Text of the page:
ETHICS and FIRST PRINCIPLES vs. the Progressive Ethic

The Declaration of Independence and Constitution are the basis of the law of our land.  They have served us well since the beginning and will continue to do so because they are based in First Principles.  Ethics is a first principle.

There’s nothing mysterious about it…

All right then—what are First Principles?   First Principles are what IS—everything else is based upon them; nothing exists without them.   They cannot be deduced, nor can anything be deduced without them.  In Latin: ab initio. They are what in mathematics are called axioms or postulates.  You may use givens.

TRUTH is s a first principle.  So are the EM (electromagnetic) Spectrum and Gravity.  TIME may also be included, as well as PERFECTION.  For us, EARTH is a first principle, as are



[This piece continues the theme of earlier blogs, as promised earlier.  Please refer to them as necessary.]


To preface what follows: It’s been my purpose for the past several years to try to justify the physical world with the metaphysical (science with the spiritual).  Science being a child of philosophy, the two approaches to truth historically were one.  I believe that they are on parallel tracks that will link again when we finally know the truth.  It’s my goal to meld the two approaches insofar as possible while realizing that full spiritual understanding is out of my range.  Metaphysics is yet (if ever) to be mastered, and I’m certainly not the one to master it.  I’m now putting my personal views and beliefs, for what they’re worth, on the line.  You may disagree.  I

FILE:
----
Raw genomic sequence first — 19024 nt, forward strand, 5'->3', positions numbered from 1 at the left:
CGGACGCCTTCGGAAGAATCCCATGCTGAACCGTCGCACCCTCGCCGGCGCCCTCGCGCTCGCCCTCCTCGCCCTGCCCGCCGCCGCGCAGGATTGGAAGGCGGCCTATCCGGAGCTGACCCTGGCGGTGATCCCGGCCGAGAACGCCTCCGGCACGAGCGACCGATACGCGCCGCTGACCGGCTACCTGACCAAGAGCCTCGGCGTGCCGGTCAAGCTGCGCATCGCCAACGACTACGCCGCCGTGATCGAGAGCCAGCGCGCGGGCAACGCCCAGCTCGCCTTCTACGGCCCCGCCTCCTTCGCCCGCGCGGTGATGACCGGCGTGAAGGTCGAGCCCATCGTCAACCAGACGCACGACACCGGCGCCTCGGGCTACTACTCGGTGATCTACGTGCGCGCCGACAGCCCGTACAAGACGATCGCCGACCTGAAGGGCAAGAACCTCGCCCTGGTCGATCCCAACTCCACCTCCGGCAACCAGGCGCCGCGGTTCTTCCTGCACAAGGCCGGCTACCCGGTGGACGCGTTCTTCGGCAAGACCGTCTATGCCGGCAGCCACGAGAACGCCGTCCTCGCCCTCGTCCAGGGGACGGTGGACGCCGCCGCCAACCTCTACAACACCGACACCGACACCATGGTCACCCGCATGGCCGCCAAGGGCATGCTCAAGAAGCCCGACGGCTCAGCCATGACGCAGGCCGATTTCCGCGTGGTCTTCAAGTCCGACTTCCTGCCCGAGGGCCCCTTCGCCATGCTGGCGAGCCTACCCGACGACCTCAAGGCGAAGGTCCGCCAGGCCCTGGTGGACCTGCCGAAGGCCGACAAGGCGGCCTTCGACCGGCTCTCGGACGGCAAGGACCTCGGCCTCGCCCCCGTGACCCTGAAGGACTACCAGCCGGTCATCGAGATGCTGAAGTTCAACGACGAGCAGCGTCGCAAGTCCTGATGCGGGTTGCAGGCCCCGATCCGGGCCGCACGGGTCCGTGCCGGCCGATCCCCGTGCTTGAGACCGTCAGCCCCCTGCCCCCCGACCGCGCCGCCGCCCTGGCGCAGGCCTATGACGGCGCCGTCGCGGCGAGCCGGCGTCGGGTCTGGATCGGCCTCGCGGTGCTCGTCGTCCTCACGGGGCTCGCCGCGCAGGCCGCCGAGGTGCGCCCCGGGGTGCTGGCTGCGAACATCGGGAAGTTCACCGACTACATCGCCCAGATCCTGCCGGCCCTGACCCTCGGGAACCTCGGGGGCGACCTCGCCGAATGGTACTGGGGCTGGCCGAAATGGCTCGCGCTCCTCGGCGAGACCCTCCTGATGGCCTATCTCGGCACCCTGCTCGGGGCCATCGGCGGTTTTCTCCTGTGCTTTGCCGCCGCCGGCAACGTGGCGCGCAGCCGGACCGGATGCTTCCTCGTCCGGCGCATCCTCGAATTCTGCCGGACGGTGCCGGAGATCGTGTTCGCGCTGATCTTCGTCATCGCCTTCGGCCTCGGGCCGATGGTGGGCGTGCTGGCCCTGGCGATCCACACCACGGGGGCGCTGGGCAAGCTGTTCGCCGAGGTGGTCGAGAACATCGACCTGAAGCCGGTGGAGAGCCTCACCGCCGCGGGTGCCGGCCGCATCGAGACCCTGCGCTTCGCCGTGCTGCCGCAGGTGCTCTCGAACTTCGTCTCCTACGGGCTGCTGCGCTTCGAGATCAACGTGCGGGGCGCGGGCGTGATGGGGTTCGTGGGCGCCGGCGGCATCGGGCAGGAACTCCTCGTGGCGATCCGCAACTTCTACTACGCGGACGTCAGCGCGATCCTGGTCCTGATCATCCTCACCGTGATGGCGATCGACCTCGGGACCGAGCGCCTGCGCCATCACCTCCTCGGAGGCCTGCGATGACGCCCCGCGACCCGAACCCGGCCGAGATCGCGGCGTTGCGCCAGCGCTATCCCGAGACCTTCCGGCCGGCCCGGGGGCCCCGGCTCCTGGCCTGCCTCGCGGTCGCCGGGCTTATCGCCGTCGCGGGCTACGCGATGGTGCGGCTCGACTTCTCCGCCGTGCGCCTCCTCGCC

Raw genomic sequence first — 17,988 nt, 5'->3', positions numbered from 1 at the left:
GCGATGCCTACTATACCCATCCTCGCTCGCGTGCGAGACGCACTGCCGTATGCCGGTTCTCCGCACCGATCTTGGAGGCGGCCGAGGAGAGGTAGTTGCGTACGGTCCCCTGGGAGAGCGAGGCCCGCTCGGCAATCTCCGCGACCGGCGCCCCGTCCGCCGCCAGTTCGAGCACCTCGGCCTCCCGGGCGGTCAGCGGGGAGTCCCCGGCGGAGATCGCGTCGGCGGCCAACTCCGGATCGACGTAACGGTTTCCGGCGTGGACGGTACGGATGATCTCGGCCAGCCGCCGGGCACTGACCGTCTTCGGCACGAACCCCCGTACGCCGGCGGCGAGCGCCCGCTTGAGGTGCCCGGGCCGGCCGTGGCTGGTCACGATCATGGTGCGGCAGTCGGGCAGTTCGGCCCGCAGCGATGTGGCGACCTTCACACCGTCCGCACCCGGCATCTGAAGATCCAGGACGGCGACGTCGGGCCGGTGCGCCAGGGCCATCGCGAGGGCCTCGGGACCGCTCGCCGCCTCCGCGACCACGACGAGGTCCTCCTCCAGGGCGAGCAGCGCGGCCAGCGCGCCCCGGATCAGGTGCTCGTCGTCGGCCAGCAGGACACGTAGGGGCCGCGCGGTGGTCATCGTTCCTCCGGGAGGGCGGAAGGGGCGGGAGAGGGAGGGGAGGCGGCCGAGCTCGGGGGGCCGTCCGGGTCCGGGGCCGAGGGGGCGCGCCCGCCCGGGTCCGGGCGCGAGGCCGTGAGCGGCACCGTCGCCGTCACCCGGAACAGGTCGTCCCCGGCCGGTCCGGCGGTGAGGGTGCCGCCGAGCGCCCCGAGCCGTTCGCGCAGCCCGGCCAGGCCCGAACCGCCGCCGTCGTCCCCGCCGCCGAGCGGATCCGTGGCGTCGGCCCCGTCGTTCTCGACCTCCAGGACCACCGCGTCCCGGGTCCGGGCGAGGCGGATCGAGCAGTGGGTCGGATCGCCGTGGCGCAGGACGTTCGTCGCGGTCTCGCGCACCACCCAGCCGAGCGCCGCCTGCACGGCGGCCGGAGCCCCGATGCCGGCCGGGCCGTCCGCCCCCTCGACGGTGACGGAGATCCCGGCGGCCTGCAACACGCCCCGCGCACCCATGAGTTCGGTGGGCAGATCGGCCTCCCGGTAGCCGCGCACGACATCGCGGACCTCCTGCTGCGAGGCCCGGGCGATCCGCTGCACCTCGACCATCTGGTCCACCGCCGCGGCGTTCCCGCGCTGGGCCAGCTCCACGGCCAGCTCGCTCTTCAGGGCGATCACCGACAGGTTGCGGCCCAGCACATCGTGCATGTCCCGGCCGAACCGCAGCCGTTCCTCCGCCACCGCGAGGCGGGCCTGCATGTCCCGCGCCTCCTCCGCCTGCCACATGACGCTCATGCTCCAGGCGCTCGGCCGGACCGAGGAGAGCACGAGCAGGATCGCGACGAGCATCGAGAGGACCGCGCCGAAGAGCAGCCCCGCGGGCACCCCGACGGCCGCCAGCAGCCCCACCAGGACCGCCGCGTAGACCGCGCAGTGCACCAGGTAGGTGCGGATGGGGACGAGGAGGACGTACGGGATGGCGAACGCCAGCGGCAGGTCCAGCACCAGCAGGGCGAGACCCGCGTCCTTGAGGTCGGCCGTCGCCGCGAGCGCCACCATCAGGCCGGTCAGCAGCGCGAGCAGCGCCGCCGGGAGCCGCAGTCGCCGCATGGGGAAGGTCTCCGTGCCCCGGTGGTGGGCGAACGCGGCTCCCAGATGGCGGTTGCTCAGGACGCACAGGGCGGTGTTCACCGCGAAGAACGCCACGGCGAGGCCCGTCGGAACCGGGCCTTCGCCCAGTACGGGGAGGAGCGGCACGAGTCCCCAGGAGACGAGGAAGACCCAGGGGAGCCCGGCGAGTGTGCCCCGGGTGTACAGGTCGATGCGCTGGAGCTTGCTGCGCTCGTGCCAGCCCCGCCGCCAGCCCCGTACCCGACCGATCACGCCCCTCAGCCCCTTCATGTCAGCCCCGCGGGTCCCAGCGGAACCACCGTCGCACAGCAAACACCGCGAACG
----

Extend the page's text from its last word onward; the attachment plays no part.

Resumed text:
The study of ethics goes back at least to the birth of philosophy some 2500 years ago, with Socrates positing that ethical truth was not only rational but demonstrably absolute.  Plato expanded on this thought, and since then countless philosophers have put in their two cents worth with no visible damage to Socrates’s original conjecture.  Aristotle’s subsequent metaphysics defined ethics as “virtue as a means to happiness,” opening the door to scholastic conflict and beginning a long history of questioning just what is meant by happiness (and virtue, for that matter).  Truth, however, remains sacrosanct despite all assaults (and opinions).


There’s nothing mysterious about it…

The rapid proliferation of newspapers, journals and literary salons in the 18th Century caused an explosion in mass communication that encouraged public venues where ideas, political and otherwise, could be discussed, developed and